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Monday, December 13, 2010

Rename dissent "espionage" and criticism of government "treason"

I'm with E.E. Cummings on this one.

Comments (31)

I bet he'll miss Alan Grayson.

Well, what are you going to do? There are empty cages at Guantánamo.

Only because Obama closed it (Gitmo) last year, right?

Prediction: Julian Assange TIME's Person of the Year 2010. Or maybe Lady Gaga.

Get ready for Margaret Attwood's future! in the USA.

While the actions of Assange may be far removed from acts of treason, they are most certainly that far removed from mere actions of dissent as well.

What better poster boy for freedom of speech than such a character. An alleged rapist forwarding information he had no right to have, in an effort to harm the country. All this, arguably for no other reason than personal recoqnition and gain.

This guy is much much more than a represenation of political dissent, and not in a good way. A tough pill to swallow, but not for those who truely understand the importance of his right to do what he does. Just pardon me if it seems less pleasant than swallowing my own vomit.

Gibby, he is not an alleged rapist. His crime was not to use a condom in consensual sex with two prostitutes.

The NYT published the Pentagon Papers, which also had no "right" to them.

We are entering a classic struggle here. I hoe you read both links thoroughly.

As far as I can tell thus far, wikileaks has done nothing but make us look good. Diplomats come across as astute, clear-minded, and dedicated to bettering the world. And the warning shots of the breaking wave of the Sunni-Shia conflagration have been fired, and we haven't looked like the bad guys yet. I've been repeating King Abdullah's assessment of Iran ("the head of the snake") freely in normal conversations, referring to things like the pharmaceutical industry, the clogged chimney, the broken gutter pipe, etc Persons who irritate the members of my household are now referred to as "weak and paranoid individuals" (diplomatic assessment of Karzai).

The world all shares one enduring love: gossip. We have provided it to the world, and they love it.

All these blowhards trying to treat this as though it were high treason should shut up and get to work trying to figure out how to make sure our information is actually secure in the future. Sniff.

PS On the gossip front, BEST recent gossip:

Kissinger: "And if they put Jews into gas chambers in the Soviet Union, it is not an American concern. Maybe a humanitarian concern.”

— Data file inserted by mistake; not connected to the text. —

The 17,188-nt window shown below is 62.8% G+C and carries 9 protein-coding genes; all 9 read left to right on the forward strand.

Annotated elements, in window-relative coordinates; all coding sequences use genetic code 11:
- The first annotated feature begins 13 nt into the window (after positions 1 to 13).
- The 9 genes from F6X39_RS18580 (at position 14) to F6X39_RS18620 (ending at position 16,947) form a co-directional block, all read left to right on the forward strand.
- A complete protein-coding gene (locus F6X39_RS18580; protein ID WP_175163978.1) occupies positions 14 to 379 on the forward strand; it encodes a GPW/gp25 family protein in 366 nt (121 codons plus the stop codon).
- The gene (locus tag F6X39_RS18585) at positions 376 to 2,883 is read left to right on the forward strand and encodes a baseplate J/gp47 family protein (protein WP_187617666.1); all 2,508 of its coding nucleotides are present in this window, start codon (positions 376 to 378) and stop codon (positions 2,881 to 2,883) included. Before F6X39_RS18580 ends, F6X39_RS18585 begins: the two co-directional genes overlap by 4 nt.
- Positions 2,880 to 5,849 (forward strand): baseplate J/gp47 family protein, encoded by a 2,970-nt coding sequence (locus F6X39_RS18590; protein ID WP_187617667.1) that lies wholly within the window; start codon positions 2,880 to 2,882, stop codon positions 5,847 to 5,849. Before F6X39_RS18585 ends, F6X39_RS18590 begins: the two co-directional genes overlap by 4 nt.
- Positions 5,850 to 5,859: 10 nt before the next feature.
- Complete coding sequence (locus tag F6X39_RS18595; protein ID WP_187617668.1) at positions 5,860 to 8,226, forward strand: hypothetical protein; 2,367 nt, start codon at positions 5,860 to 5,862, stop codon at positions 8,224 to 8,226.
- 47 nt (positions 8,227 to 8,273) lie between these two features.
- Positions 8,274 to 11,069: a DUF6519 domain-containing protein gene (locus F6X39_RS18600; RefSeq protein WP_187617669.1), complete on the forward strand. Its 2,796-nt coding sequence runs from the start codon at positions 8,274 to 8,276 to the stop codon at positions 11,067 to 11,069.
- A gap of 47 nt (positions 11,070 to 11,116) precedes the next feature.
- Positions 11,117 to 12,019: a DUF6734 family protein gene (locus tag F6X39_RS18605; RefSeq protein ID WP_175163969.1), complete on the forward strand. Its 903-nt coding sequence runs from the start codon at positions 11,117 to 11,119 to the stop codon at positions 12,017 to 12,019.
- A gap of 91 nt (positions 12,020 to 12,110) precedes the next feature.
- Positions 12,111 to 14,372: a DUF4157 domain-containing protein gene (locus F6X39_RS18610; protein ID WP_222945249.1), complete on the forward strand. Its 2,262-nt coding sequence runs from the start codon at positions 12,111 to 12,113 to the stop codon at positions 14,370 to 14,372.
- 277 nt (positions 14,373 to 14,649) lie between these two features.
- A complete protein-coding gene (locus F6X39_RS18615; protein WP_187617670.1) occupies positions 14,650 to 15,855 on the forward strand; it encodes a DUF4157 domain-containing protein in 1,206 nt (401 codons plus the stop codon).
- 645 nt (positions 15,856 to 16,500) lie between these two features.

Nixon: "I know. We can't blow up the world because of it."

Julian could not have PO'ed any one more than, party switcher, what's in it for me, don't tell it like it is with Israel, than Lieberman. Be it what he did, right or wrong, Lie-berman (yes there is a hyphen when spelling Joe's last name) will do everything in his power to get Julian hung out to dry.

Thanks, Jack, for linking to that article. It is excellent. As far as the emptywheel link, I don't read anonymously written pieces.

"he is not an alleged rapist. His crime was not to use a condom in consensual sex with two prostitutes"

That is one account

My point is that any such allegation makes him even a better poster boy. No matter how one is painted everyone retains the right to speak freely

Just that we should never lose sightof the fact that this guy is scum, and no hero. Yet Amercians are still willing to protect his right ot free speech. Where were the same freedom of speech fighters when a certain minister wanted to burn a certain book just a few months ago?

Gaye gives the perfect example of the kind of harm that can be done with her reference to Kissinger's quote. In what context was this said? As bad as it sounds we are drawing inferences without knowledge of prior conversations and/or discussion.

Harm that can't be undone for personal gain makes Assange seem like scum.

How is it that Assange is so bad, and the media companies that publish what he reports to them, not?

Only because Obama closed it (Gitmo) last year, right?

This is an interesting subject. Obama gets a great deal of criticism for promising to close Guantánamo last year and failing to do so. Based on what I remember, I'd give him a pass on this. The obstacles were: (a) inmates who cannot be given a fair trial and whose release would result in widespread anger; (b) NIMBY rejections of proposed relocation of inmates within the US; (c) NIMBY rejections of trial venues for selected inmates (e.g., KSM in New York, where it seems people are deathly afraid of him); and perhaps most importantly (d) a senate minority that refused funding for the base closure.

What do you know about Assange in the context in which you examine the Kissinger quote, Gibby? I am well aware of out of context quotes, as I have had this happen to me, but I expected it as "business as usual"